data recovery basics
March 6, 1997

want to recover a dead floppy disk? Try this..

Scenario: your drive spins up OK but you can't get to the data. You get messages like Invalid Media Type, Invalid Drive Specification, Invalid Partition Table, Sector Not Found, masses of lost clusters, and/or cross-linked files.

If this is you, and you have Norton Utilities' Disk Editor 9.0, you may be able to recover your data. Notably, every attempt by Norton Disk Doctor to fix the problems below did NOT work. NDD is good for minor corruption.. Disk Editor is for the hardcore stuff.

Whenever data recovery is concerned, it is important to minimise writes to the drive containing the data to be recovered. Writing to the disk might nuke the stuff you want to recover. So don't copy the recovery programs to the disk - run them from floppy. Don't boot Windows, don't create undo files on the drive, and don't create "temporary test" directories in which to experiment during the recovery. Always run from a floppy, and only write to the drive when you have to.

If things are really bad, minimise the combinations of problems you have to deal with. Do this by killing off other running programs (including unneccesary device drivers), pull out any unnecessary hardware devices, reset the BIOS to defaults and refresh BIOS drive autodetection, check the remaining hardware, scan for viruses, and generally minimise the chances of getting messed around by some exotic combination of problems.

If you are using new hardware, you probably have a configuration problem. If you have older hardware, ensure it's not a hardware fault by swapping, removing or reconfiguring each component. You can check the hard drive subsystem by refreshing the BIOS autodetection and running a non-destructive surface test. If the autodetection does not work, you have a hardware problem. If the surface test finds problems, the hardware may be sick, but you may still be able to recover data. After you have attempted data recovery, try formatting the drive: if it has a large number of bad sectors, it may have failed and should not be trusted, while if it has a few or no bad sectors, something nuked the drive, but it survived. If the hardware is known good, the important bits on the drive are probably damaged.

Next, isolate the problem.

If you can boot from the drive and you can see an intact root directory, your master boot record (MBR) and partition table are OK, and your file allocation tables (FATs) are functional, if not OK. There's no disk problem.. run SCANDISK and DEFRAG and relax.

If you can't boot from the drive but can see an intact root directory on the drive once you boot from a floppy, your partition table is OK but your MBR is probably damaged. You can repair this with Norton Disk Doctor.

If you can't boot from the drive, yet you can see an intact root directory, and the MBR is fine, the copy of the operating system on the drive may be corrupted. To repair this, first ensure there are no other disk problems (run Disk Doctor, or ScanDisk), copy the operating system onto the drive using the SYS C: command, and reboot.

If you can't boot from the drive, and see a jumbled root directory, your FAT is probably damaged. See below.

If you can't boot from the drive, can see a drive letter, but cannot see the root directory ("Invalid Media Type"), you have a damaged MBR. Fix this with Norton Disk Doctor.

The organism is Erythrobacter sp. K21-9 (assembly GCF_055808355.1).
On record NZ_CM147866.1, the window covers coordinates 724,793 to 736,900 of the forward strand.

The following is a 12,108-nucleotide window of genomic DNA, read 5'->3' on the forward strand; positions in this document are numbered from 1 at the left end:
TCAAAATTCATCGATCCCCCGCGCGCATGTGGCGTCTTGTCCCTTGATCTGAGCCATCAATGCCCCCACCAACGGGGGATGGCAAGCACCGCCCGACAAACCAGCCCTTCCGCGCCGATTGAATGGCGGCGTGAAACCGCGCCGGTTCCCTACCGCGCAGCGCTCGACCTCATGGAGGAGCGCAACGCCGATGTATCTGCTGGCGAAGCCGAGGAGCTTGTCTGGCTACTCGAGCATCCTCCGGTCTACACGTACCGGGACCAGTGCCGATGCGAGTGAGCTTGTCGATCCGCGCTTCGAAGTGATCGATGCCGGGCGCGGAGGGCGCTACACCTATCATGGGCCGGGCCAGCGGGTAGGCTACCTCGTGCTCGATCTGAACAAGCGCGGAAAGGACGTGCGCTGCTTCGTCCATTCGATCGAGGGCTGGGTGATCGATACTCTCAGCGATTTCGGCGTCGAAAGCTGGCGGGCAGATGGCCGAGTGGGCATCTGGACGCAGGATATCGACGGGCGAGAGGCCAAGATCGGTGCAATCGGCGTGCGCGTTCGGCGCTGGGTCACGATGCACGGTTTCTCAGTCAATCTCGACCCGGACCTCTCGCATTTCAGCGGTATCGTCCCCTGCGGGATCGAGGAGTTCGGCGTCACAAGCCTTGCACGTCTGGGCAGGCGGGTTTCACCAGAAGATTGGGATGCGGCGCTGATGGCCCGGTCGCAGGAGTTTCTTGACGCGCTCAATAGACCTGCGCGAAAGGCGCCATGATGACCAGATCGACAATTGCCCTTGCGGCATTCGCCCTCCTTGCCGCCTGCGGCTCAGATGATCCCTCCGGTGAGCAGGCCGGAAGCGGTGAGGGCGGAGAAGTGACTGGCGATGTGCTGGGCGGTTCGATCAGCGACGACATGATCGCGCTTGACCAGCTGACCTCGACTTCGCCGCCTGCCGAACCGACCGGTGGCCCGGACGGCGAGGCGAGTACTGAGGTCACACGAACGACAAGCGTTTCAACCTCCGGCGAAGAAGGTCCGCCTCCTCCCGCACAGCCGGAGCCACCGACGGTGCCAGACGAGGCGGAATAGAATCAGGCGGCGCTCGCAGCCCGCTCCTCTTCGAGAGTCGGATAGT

If you can't boot from the drive, can see a drive letter, but cannot see the root directory (" Sector Not Found"), you have a damaged FAT. See below.

If you can't boot from the drive, and cannot see a drive letter ("Invalid Drive Specification"), you probably have a damaged MBR and/or damaged partition table. This means you will not be able to see the drive as a logical device in Disk Editor, and will not be able to recover data using the method below as a conseqence.

turning your damaged drive into a logical device

A logical device is a drive to which DOS has assigned a drive letter. Logical devices are important to the data recovery method below, as it requires the use of clusters, small chunks of data created by DOS upon every logical device. If you cannot get Disk Editor to see your drive as a logical device, you won't be able to use the recovery process below. To be a logical device, a drive must have a functional MBR and a functional partition table. DOS only assigns logical devices on boot, so you'll need to reboot each time to see whether your changes have had the desired effect (which is to see a drive letter, probably "C:").

A damaged MBR that is not repaired by Norton Disk Doctor probably needs a low-level format (LLF). This process is not recommended for IDE drives. LLF's can nuke all data on the entire drive, so ensure you do a "bounded initialisation" that only LLF's sector 0. This is head 0, cylinder 0 only. Try a few different LLF routines - start with the one in the controller's BIOS, if it exists. Use LLF as a data-recovery procedure sparingly - it does erase data, after all.

If you cannot see your drive and your MBR is OK (assume that your MBR is OK until the partition table is known to be OK, and you still can't see your drive) then you probably have a damaged partition table. Put Disk Editor into Physical mode by running it with the /M parameter, or selecting your drive as a Physical device off the Drive.. dialog under the Object menu. Then, jump to the Partition by selecting it from the Object menu. Check that you're looking at Side 1, Cylinder 0, Sector 0 - anything else isn't the partition table. Also check you're in View as Partition display mode - press F6 (I think) to change to this (you could also use the View.. menu).

If your partition table is filled with crap, or all zeros, rebuild it. You may need to "zero out" garbage entries. Check the help for the appropriate type - usually BIGDOS is the one. "boot" is the same as "active partition" in FDISK. If you're not sure of the starting and ending parameters, use the Advanced Recovery Mode (on the Tools.. menu) to tell you. Remember these are the parameters that DOS sees, not the physical geometry of the drive. Most disk subsystems translate their geometry into something DOS can handle, so don't use the specs off the top of the drive. The Advanced Recovery Mode knows all this and displays the translated specs. Edit them into the partition table. To get the relative sectors, select the partition (press Ctrl-B), then use Recalculate Partition from the Tools.. menu.